Was it really family reasons? Perhaps, eventually, we'll get enough reporting to put something together; for now, I'll just say that I'm increasingly of the opinion that even the politicians themselves probably don't know the answer. We're talking about multiple variables, with "how much he wants it" only one, and family issues only part of that. So maybe the family was an outright veto -- or maybe if Barack Obama was at 25% approval instead of 50%, and maybe if a few more people were begging him to get in (or, perhaps, making firmer commitments), then his current level of commitment would be enough. As I said, I'm not sure that I'd trust Daniels himself (or any other pol) even if they believed they were being honest about it.

Of course there may be solid, relevant, info we don't know -- Daniels (or Barbour, or Thune, or Huck) could have been told by publicly neutral party leaders that they were really with another candidate, or even that they would strongly oppose him. 

And the list goes down. Remaining from my list (as of early this spring) of plausible GOP nominees for president in 2012 are Romney, Pawlenty, Palin, Perry, and Jeb Bush. I originally said my list of eight (it included Barbour, Daniels, and Huck) had at that point (late March) at least a 90%, and probably close to a 98% chance, of winning the nomination. So far the list as a whole is underperforming, but in my view it's still just about as likely that the nominee is on that list, although I suppose maybe a tick or two less likely. Still safely over 90%, at least in my opinion. By the way, for what it's worth, I really don't think Jeb is going to get in -- he (and Perry) are on the list because if they chose to enter, I think they would still be viable.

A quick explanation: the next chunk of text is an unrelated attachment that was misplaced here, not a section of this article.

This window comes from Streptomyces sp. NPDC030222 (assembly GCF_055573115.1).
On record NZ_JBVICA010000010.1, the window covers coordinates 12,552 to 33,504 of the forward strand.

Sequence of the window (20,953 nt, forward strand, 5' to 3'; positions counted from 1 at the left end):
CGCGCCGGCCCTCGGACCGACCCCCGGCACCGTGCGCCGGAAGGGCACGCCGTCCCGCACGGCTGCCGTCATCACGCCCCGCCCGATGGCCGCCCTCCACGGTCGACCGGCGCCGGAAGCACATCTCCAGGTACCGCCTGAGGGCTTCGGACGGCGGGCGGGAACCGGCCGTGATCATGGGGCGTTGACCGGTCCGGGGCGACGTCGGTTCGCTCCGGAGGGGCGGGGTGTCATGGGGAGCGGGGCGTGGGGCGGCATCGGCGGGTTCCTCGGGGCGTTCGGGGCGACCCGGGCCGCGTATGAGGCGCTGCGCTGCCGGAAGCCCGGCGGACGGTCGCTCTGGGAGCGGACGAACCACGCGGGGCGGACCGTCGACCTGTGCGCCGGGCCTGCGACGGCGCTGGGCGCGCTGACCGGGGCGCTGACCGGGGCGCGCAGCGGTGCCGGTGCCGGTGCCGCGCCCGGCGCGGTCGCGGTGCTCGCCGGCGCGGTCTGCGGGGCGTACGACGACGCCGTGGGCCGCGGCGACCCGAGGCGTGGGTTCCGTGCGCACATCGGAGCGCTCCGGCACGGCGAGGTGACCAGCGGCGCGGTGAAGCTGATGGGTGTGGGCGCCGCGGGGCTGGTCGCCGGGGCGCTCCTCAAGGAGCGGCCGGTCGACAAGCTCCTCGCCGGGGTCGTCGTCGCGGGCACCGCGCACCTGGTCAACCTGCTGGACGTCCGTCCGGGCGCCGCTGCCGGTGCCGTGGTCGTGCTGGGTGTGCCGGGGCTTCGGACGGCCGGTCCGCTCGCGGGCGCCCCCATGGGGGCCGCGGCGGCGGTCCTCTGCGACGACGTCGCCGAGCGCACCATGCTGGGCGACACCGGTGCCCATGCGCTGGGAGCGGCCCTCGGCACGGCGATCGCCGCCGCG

As for Daniels...I've never thought he was nearly as formidable as some made him out to be, so I don't think this is as big a deal as Huckabee's recent decision. Basically, I never saw what he had that Pawlenty didn't have, and Pawlenty would have had a major head start, among other advantages. Still, I thought he was at least a viable longshot, and apparently that's done now. 

Saturday, May 21, 2011

What Mattered This Week?

I'm going to say that Barack Obama's big Middle East speech almost certainly goes down in the "didn't matter" category -- and that's not a criticism. Presidential speeches can matter, but this one wasn't likely to; he was unlikely to present new proposals, he didn't present new proposals, and now we'll move on.

I'm confident that Newt Gingrich's Very Bad Week didn't matter to the 2012 presidential race. Let's see...I guess Mike Huckabee's announcement was technically during the "What Mattered This Week?" week, and that one, I think, does matter. Huck was one of a handful of plausible winners, now a handful minus one.

And then we had the Liu nomination going down in the Senate. I do think that one was important, but I'm just not sure yet, as I said earlier, exactly what it signals. I'll certainly be watching.

What am I missing? What do you think mattered this week?

Friday, May 20, 2011

Friday Baseball Post